Over the next few weeks it’s a good idea to think ahead to the next growing season and get a few key jobs done…
Add as much as you can to your active compost pile now – grass clippings, raked up leaves, kitchen veg scraps, and old plants. Once you’ve added as much as you can, turn the pile with a garden fork, and ideally cover it as this will help to keep it from getting too wet and will also help to retain a little warmth for a speedier break-down process. Doing this now will hopefully give you some good, usable compost material for next autumn.
After that, you can start creating a new pile with any new materials, and this will be your active compost pile for topping up throughout next year, for the following autumn.
Pull up weeds
While the ground is quite soggy and temperatures aren’t too cold, it’s a good idea to pull up weeds. The roots will come out more easily and you can clear beds fairly quickly. Doing this now will remove/reduce habitat for overwintering pests and diseases, which in turn will give you a cleaner start next season, hopefully with fewer slugs and other pests to contend with!
Install water butts
With all the rain to come over the next few months, as we so often enjoy over the winter, it’s a really good idea to collect rainwater to use during dry spells in the veg garden next year. It’s by far the most eco-friendly way of providing water to your veggies! A simple water butt, gutter and downpipe structure will do the job nicely – even better if you can set it up by the garden shed for easy access with a watering can next year.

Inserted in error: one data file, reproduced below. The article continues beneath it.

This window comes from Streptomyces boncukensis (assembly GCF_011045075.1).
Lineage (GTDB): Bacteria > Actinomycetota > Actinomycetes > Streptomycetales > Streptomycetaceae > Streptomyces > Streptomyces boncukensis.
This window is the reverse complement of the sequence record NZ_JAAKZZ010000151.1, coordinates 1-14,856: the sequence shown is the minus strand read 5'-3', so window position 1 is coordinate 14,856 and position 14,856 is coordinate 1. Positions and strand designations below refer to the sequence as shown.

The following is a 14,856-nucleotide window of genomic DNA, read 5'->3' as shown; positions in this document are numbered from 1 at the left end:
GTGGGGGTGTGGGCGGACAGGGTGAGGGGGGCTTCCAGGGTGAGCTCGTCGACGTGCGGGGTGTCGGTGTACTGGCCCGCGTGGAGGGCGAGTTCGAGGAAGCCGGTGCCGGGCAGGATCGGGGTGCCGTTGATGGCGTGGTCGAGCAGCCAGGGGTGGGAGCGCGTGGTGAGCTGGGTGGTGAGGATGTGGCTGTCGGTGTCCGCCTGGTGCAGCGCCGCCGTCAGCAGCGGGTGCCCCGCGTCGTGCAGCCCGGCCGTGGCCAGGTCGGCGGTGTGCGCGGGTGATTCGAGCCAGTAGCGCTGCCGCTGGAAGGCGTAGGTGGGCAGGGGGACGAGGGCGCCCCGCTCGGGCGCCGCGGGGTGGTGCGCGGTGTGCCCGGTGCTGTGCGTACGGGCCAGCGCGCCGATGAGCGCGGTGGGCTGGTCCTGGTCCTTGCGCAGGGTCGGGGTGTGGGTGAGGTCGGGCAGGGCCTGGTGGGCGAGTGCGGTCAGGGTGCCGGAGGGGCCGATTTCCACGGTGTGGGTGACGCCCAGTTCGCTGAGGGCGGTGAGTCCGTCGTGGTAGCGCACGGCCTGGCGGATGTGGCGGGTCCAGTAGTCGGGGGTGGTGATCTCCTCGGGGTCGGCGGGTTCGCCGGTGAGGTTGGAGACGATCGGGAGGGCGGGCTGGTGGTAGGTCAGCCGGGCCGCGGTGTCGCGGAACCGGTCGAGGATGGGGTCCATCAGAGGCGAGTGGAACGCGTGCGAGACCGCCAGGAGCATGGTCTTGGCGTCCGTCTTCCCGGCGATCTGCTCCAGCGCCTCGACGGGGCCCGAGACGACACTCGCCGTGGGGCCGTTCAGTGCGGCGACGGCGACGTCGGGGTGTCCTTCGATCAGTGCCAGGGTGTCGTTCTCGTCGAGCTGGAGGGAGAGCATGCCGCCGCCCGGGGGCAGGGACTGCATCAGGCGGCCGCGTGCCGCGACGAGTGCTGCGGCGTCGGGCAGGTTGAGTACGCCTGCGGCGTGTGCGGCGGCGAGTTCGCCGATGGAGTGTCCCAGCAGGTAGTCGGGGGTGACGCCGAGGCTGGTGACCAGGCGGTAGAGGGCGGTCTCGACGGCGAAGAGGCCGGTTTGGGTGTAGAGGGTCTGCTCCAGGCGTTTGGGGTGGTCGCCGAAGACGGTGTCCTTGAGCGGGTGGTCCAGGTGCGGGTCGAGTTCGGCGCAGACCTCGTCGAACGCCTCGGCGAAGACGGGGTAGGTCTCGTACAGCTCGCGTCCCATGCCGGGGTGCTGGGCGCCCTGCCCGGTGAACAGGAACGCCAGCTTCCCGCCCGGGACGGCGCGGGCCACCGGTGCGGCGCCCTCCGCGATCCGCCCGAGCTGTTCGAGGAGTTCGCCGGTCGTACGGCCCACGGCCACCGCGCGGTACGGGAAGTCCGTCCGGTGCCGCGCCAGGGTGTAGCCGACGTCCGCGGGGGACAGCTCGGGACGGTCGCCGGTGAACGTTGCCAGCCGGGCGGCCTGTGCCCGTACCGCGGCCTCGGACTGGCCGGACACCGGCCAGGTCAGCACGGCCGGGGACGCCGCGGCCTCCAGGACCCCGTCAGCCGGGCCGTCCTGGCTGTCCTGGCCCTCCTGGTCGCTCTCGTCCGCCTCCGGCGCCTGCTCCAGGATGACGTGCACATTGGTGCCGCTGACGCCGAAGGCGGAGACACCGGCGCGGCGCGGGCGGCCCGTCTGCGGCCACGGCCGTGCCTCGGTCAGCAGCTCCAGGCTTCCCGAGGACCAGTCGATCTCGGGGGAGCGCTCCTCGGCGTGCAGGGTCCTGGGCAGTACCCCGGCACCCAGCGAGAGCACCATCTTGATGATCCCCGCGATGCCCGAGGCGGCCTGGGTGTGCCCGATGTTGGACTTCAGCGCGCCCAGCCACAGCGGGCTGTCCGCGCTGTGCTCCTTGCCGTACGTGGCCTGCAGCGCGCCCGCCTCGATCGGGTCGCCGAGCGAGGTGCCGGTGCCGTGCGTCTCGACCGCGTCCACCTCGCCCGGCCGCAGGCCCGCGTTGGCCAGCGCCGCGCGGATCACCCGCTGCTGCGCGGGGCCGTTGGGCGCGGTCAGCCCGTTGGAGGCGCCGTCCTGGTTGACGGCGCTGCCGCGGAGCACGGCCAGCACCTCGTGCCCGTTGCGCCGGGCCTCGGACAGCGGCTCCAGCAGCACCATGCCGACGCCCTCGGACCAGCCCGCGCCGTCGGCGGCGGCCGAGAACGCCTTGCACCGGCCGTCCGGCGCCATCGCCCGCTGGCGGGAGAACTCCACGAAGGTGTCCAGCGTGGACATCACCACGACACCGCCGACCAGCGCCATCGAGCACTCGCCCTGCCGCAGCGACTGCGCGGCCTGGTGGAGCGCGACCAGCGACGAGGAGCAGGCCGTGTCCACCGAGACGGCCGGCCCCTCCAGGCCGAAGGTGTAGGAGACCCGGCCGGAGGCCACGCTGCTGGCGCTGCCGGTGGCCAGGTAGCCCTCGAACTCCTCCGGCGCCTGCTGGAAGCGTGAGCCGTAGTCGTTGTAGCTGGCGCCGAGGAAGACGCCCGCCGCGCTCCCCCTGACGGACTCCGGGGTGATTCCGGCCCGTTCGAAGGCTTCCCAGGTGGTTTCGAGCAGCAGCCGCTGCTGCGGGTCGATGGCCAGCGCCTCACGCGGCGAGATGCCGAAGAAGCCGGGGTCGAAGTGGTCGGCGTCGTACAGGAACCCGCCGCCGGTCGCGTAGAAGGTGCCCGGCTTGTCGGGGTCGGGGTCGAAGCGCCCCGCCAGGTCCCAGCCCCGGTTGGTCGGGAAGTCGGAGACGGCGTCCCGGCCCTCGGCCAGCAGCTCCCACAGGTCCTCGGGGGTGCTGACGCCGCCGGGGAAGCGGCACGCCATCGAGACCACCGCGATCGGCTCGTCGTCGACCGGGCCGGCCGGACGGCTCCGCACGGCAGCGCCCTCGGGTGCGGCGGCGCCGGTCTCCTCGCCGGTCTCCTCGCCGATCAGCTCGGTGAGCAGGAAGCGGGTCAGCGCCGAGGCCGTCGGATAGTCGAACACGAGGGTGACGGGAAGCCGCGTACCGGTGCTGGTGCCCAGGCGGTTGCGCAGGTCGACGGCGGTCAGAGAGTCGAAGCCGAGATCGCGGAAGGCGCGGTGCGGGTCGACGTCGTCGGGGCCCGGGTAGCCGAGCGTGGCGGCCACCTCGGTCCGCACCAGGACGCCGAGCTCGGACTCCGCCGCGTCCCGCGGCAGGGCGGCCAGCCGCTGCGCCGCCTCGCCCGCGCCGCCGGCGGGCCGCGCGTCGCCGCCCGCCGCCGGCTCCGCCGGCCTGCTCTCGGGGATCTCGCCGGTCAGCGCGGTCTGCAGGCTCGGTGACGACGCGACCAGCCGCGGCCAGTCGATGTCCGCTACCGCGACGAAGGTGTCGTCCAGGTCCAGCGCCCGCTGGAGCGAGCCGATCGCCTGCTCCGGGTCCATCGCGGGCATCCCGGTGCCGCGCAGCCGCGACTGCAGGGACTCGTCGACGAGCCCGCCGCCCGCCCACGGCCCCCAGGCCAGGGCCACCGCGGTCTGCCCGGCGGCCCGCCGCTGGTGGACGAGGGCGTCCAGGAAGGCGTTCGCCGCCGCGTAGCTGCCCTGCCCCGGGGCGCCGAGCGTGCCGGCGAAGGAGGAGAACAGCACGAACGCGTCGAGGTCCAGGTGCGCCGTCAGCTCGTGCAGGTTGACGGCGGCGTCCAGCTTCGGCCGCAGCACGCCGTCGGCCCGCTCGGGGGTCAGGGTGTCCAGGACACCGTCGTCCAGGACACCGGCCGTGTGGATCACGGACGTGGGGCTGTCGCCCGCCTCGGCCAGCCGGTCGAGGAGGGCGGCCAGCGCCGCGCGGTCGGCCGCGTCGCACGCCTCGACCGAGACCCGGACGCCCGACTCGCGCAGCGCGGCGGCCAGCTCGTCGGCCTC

Cover empty beds
If you’re not growing over the next few months, then cover the bare soil with black polythene or cardboard, or with an organic mulch to protect the soil. This has the added benefit of helping the soil to warm up faster and earlier on in spring, which in turn gives newly planted veggies a bit of a head start as they will thrive with the extra warmth.
If using polythene, make sure you secure it down really well at the sides, as pictured, as this will stop it from blowing around on windy days and keep it intact so that you can re-use it year after year.
Plan your patch
On the colder, wetter days during the next few months, take cover and get cosy indoors, grab a notepad and make a planting plan for next year. Try to rotate crops a little bit to help keep the soil healthy. You can consult our online growing guides for spacing ideas, or refer to our printed growing guide if you still have one from this season. Keep in mind plant height and the position of the sun, putting taller plants like beans and corn at the back. Shady areas are good for any leafy crops like lettuces, rocket and spinach as they will grow just as quickly but will benefit from the slightly cooler soil, being less likely to bolt.